For the first time since taking over as Scotland manager, there are murmurs of discontent surrounding Steve Clarke. The euphoria of qualifying for their first major tournament in 23 years has evaporated.
The excitement of the Euro 2020 finals has disappeared and doubts are beginning to grow over the progress the Scottish national team has been making under Steve Clarke.
Scotland’s Progress Under Steve Clarke
Pressure Starting to Mount on Steve Clarke
Clarke deserves credit for guiding Scotland to their first major finals in 23 years. There are some who will say Scotland qualified for the Euros via the backdoor. Play-off wins against Israel and Serbia both on penalities and qualifying for the play-offs via the Nations League back up that argument.
However, that is not Clarke’s fault. He was brought in to guide Scotland through the Euros play-offs and achieved that objective. The SFA have confidence in him after giving Clarke a new contract until 2024. Guiding Scotland to the Euros obviously played a part in the SFA head honchos giving Clarke a new contract.
But there is growing scrutiny on whether Scotland are progressing under the former Kilmarnock boss. After that famous night in Belgrade, Scotland have just two wins in ten competitive games, coming against Moldova and the Faroe Islands.
The performance against Denmark last week was disappointing, to say the least. In particular, the first-half display, which was the worst since Steve Clarke took over as Scotland boss. There was poor defending for both of Denmark’s goals and a lack of threat up front where Scotland failed to have a shot in the first half. They improved in the second half but the game was already gone.
More worrying was the fact that Clarke got his tactics spectacularly wrong against Denmark. With no recognised right-back due to injuries and Covid issues, Clarke deployed Andy Robertson in an unfamiliar role for the Liverpool defender. It meant that Robertson wasn’t as big a threat going forward.
Also, Clarke decided to leave out Lyndon Dykes from his starting line-up against Denmark. This left Scotland without a physical presence up front and someone who was able to bring the ball down and allow the midfield to push forward. Time and time again Scotland would punt the ball long and it would be easily dealt with by Denmark’s defence. Following the Euros, Clarke said he had learned a lot, but the way he set up Scotland against Denmark suggests that wasn’t the case.
Same Problems Show up Against Moldova
Scotland got an important three points against Moldova on Saturday night which helped keep their hopes of a play-off spot alive. However, the 1-0 win against limited opposition showed up a familiar problem in recent months. During the Euros, Scotland had an incredible 41 shots in three group games but managed just one goal.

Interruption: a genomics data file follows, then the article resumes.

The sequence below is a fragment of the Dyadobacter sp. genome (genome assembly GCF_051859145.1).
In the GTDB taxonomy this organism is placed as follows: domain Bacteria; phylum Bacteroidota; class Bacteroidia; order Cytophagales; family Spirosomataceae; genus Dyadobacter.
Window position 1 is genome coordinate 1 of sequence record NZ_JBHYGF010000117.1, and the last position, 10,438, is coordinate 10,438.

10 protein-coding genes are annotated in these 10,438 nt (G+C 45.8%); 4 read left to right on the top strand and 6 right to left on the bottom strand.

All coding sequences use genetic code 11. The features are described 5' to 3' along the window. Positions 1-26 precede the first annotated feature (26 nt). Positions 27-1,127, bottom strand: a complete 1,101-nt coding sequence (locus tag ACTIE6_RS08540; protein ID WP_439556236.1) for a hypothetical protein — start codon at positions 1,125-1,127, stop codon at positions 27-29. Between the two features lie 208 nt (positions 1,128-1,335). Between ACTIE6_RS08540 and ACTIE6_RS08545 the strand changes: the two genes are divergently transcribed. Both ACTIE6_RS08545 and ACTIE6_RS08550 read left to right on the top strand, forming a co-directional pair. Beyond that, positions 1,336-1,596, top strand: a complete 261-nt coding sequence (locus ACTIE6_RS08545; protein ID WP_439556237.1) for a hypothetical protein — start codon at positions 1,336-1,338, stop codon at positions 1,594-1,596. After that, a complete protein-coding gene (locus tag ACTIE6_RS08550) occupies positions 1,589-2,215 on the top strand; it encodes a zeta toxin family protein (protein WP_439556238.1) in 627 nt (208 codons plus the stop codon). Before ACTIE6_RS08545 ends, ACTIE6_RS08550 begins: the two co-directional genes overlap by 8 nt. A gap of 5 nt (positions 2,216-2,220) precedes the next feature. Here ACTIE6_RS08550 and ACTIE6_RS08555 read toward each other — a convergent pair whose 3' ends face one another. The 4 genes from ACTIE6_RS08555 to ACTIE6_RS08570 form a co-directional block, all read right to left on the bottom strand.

Against Moldova, they had 16 shots on goal but yet again managed just one goal. In the last five competitive games, Scotland has scored just two goals.
The good thing is they are creating chances but if Scotland are to qualify for the World Cup finals, they simply have to start taking them.
Steve Clarke Needs to Prove a Point
When Steve Clarke was named Scotland boss in 2019, he was a popular choice amongst the majority of fans and media alike. He had just guided Kilmarnock from the relegation zone of the Scottish Premiership to a third-place finish during his time in charge. He also guided West Bromwich Albion to their best-ever finish in the Premier League when he led them to eighth in 2013.
However, his record as Scotland boss is hardly a stellar one. Yes, qualifying for the European Championships and becoming the first Scotland boss to guide his nation to a major tournament since Craig Brown in 1998, does give him plenty of credit in the bank.
But Clarke has won just nine of his 21 competitive games in charge over 90 minutes. His wins have come against Cyprus twice, San Marino, Kazakhstan, Slovakia, Czech Republic twice, Faroe Islands and Moldova. It is worth pointing out that one of those wins against the Czech Republic was effectively a Czech B team after their first-team squad were decimated by Covid.
Away from home, it has been abysmal under Steve Clarke, with just two wins in nine games, one of which was the victory against the Czech B team. Clarke and his Scotland side need to show they can win away from home. Tuesday’s match against Austria is simply a must-win if Scotland are to qualify for the World Cup play-offs. It is also an opportunity to knock Austria out of play-off contention after they lost to Israel 5-2 on Saturday.
Huge Performance Needed from Scotland in Vienna
The manager needs to get his tactics right as he did on that famous night in Belgrade. There are a number of big selection calls to make. Does he go with Nathan Patterson or Stephen O’Donnell at right-back? Does Kieran Tierney play at centre-back? Who will the midfield three be? Will Clarke go with two up front in Vienna?
This is a pivotal moment for Steve Clarke’s Scotland tenure. Defeat on Tuesday and the World Cup dream is effectively over. Win and Scotland’s play-off destiny is in their own hands.
It is time for Scotland to stand up and be counted. It is time for Steve Clarke to silence his doubters.